Compositional Rules : Rule of Thirds

The most common rule in composition – Rule of thirds.

 

Rule of thirds is drawing two horizontal lines and two vertical lines. This way you will get 4 intersectional points. Placing your subject on these four intersectional points (any one of them) gives you a better composition.

 

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This sunrise photograph is one of the best example for rule of thirds. The subject is placed on the lower right intersectional point. Imagine, the sun was somewhere in the middle of the frame or any other place other than the 4 intersectional points. The image would not have been this good.

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There is a simple dead tree in the middle of the lake and three cormorants sitting on the branches. This becomes the subject in this photograph. The top left intersectional point is used as the point of attention. It is obvious that the point of intersection is not exactly maintained. The subject can be anywhere near the intersectional points.

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This photograph is another good example for Rule of thirds. The bottom left intersectional point is maintained as the point of attention/interest.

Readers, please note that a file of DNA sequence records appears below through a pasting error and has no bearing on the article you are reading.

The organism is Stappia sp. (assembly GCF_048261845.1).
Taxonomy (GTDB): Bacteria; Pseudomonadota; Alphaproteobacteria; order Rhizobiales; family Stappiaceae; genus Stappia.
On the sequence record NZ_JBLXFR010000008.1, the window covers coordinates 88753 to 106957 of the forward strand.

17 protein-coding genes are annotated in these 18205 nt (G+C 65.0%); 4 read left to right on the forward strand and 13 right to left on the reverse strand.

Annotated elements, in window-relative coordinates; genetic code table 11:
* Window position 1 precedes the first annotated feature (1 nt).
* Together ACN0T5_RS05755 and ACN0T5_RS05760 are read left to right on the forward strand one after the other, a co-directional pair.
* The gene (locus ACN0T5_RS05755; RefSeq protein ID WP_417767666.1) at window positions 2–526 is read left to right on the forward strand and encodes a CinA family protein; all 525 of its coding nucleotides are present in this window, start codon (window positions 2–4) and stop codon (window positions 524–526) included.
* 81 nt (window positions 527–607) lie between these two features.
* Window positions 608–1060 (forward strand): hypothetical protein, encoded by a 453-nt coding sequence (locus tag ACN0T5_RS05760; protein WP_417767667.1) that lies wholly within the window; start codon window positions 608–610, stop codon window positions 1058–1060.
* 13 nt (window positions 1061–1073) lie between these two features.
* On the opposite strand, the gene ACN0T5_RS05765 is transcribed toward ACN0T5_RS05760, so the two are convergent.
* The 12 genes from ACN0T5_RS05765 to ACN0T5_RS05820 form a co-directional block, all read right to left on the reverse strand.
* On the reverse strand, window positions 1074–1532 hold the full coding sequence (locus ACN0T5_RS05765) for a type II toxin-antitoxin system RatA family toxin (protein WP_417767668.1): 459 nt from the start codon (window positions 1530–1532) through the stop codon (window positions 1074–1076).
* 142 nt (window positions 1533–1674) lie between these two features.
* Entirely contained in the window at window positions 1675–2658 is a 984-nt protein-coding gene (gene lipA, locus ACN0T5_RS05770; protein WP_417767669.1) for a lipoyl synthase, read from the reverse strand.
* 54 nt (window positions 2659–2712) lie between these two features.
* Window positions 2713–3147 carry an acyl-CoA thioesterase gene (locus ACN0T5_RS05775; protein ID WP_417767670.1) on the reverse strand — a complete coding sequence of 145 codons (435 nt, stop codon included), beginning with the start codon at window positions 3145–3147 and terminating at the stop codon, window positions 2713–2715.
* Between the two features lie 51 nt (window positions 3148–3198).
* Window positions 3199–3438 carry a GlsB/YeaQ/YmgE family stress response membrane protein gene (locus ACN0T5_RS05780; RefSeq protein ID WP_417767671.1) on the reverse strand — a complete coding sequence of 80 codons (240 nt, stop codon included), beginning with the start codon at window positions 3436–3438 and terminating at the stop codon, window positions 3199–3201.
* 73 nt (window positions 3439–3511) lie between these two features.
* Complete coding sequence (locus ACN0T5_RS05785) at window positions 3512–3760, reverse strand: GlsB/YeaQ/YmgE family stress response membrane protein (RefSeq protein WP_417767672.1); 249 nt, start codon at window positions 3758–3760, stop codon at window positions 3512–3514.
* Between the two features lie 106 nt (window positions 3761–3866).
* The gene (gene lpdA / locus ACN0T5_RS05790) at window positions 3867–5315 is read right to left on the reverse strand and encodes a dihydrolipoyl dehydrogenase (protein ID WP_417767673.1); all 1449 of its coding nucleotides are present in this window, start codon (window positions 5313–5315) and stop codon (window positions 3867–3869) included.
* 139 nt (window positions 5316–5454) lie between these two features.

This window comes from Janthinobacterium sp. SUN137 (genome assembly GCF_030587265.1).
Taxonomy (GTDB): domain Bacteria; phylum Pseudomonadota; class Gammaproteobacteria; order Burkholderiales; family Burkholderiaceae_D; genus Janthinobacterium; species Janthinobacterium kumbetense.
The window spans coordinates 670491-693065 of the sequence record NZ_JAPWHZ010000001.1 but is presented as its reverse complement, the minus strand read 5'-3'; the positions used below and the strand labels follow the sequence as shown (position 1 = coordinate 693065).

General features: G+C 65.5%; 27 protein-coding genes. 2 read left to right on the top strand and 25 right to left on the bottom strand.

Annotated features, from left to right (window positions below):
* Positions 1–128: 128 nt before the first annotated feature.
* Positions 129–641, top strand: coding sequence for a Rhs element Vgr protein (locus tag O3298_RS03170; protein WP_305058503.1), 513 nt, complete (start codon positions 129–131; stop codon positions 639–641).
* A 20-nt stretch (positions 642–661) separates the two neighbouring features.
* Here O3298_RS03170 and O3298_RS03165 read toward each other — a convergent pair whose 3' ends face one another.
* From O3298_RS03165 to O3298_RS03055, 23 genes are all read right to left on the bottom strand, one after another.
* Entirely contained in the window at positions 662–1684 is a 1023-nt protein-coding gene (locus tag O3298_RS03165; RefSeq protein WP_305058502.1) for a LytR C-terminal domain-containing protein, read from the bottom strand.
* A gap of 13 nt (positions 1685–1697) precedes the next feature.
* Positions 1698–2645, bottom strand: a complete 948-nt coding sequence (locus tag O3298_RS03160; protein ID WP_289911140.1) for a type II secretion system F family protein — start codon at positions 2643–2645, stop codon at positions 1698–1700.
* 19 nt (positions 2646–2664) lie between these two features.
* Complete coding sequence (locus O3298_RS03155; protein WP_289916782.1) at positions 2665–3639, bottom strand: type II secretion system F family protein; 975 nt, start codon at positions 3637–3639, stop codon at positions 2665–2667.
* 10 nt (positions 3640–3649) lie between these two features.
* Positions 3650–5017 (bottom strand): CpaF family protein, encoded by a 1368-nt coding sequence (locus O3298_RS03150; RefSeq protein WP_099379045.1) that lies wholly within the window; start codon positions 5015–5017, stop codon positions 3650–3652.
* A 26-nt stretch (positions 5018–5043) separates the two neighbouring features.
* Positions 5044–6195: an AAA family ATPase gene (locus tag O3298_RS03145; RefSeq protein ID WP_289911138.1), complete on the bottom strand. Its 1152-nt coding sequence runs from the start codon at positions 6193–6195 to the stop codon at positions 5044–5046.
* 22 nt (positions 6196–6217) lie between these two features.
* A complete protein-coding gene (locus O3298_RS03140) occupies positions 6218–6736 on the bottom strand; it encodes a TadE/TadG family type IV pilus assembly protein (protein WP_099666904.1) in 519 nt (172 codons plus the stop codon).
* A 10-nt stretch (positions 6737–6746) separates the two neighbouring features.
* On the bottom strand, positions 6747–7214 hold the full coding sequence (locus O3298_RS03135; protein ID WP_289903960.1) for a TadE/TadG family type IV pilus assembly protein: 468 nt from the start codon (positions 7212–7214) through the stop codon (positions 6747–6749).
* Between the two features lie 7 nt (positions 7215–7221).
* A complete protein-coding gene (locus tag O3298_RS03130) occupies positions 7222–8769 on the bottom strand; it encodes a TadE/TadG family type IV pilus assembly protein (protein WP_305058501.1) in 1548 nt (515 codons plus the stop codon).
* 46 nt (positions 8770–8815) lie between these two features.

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In this photograph, the bottom right intersectional point is tried to maintain as the point of interest. There is no other important subject maintain elsewhere in the image.

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Rule of thirds can be used in portrait orientation as well. In this photograph, both the eyes of the kid is perfectly maintained on the top two intersectional point.

I hope you have a better understanding of how the Rule of thirds works. It generally gives a minimum guarantee for your photograph.

In composing a photograph, the Rule of thirds is one of the basic rules to start with. Try this rule in your photographs, let us know how it helps you.

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